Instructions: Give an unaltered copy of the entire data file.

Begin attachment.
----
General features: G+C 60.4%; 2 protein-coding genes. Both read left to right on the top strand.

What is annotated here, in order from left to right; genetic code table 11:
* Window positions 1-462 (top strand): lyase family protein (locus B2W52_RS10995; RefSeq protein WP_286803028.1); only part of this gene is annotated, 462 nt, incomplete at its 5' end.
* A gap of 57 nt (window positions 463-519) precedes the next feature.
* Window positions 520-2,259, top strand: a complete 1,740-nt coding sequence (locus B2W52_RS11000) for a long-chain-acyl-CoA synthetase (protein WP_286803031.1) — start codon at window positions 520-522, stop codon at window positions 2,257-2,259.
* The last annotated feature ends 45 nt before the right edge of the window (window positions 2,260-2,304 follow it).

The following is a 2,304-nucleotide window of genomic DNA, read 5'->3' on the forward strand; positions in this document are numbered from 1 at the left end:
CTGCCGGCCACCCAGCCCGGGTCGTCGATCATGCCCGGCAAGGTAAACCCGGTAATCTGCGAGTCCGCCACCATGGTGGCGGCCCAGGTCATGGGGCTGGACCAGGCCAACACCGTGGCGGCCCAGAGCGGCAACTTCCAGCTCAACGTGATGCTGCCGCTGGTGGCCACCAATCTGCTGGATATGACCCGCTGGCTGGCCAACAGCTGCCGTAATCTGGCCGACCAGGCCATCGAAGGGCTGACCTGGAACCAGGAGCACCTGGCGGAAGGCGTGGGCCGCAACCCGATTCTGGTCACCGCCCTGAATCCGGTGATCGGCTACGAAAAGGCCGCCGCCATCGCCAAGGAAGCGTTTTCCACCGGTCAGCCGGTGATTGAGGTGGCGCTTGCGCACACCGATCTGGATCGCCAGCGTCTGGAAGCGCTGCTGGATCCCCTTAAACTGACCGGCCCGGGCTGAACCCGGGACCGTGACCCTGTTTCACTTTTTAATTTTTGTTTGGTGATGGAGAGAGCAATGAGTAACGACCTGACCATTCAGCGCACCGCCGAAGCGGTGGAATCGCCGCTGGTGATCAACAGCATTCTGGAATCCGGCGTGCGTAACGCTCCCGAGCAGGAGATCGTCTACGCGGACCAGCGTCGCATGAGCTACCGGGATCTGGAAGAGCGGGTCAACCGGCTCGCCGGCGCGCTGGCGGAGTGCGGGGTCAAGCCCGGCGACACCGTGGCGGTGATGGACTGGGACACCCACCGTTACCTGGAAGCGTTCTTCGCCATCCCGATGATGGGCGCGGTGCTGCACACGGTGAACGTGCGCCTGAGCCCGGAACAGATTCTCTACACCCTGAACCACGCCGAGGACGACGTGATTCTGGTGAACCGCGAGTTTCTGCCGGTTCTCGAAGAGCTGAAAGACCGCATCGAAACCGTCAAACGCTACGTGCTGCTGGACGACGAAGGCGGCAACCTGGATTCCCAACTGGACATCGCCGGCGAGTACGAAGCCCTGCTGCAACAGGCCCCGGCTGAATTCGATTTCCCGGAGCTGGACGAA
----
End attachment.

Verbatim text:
General features: G+C 60.4%; 2 protein-coding genes. Both read left to right on the top strand.

What is annotated here, in order from left to right; genetic code table 11:
* Window positions 1-462 (top strand): lyase family protein (locus B2W52_RS10995; RefSeq protein WP_286803028.1); only part of this gene is annotated, 462 nt, incomplete at its 5' end.
* A gap of 57 nt (window positions 463-519) precedes the next feature.
* Window positions 520-2,259, top strand: a complete 1,740-nt coding sequence (locus B2W52_RS11000) for a long-chain-acyl-CoA synthetase (protein WP_286803031.1) — start codon at window positions 520-522, stop codon at window positions 2,257-2,259.
* The last annotated feature ends 45 nt before the right edge of the window (window positions 2,260-2,304 follow it).

The following is a 2,304-nucleotide window of genomic DNA, read 5'->3' on the forward strand; positions in this document are numbered from 1 at the left end:
CTGCCGGCCACCCAGCCCGGGTCGTCGATCATGCCCGGCAAGGTAAACCCGGTAATCTGCGAGTCCGCCACCATGGTGGCGGCCCAGGTCATGGGGCTGGACCAGGCCAACACCGTGGCGGCCCAGAGCGGCAACTTCCAGCTCAACGTGATGCTGCCGCTGGTGGCCACCAATCTGCTGGATATGACCCGCTGGCTGGCCAACAGCTGCCGTAATCTGGCCGACCAGGCCATCGAAGGGCTGACCTGGAACCAGGAGCACCTGGCGGAAGGCGTGGGCCGCAACCCGATTCTGGTCACCGCCCTGAATCCGGTGATCGGCTACGAAAAGGCCGCCGCCATCGCCAAGGAAGCGTTTTCCACCGGTCAGCCGGTGATTGAGGTGGCGCTTGCGCACACCGATCTGGATCGCCAGCGTCTGGAAGCGCTGCTGGATCCCCTTAAACTGACCGGCCCGGGCTGAACCCGGGACCGTGACCCTGTTTCACTTTTTAATTTTTGTTTGGTGATGGAGAGAGCAATGAGTAACGACCTGACCATTCAGCGCACCGCCGAAGCGGTGGAATCGCCGCTGGTGATCAACAGCATTCTGGAATCCGGCGTGCGTAACGCTCCCGAGCAGGAGATCGTCTACGCGGACCAGCGTCGCATGAGCTACCGGGATCTGGAAGAGCGGGTCAACCGGCTCGCCGGCGCGCTGGCGGAGTGCGGGGTCAAGCCCGGCGACACCGTGGCGGTGATGGACTGGGACACCCACCGTTACCTGGAAGCGTTCTTCGCCATCCCGATGATGGGCGCGGTGCTGCACACGGTGAACGTGCGCCTGAGCCCGGAACAGATTCTCTACACCCTGAACCACGCCGAGGACGACGTGATTCTGGTGAACCGCGAGTTTCTGCCGGTTCTCGAAGAGCTGAAAGACCGCATCGAAACCGTCAAACGCTACGTGCTGCTGGACGACGAAGGCGGCAACCTGGATTCCCAACTGGACATCGCCGGCGAGTACGAAGCCCTGCTGCAACAGGCCCCGGCTGAATTCGATTTCCCGGAGCTGGACGAA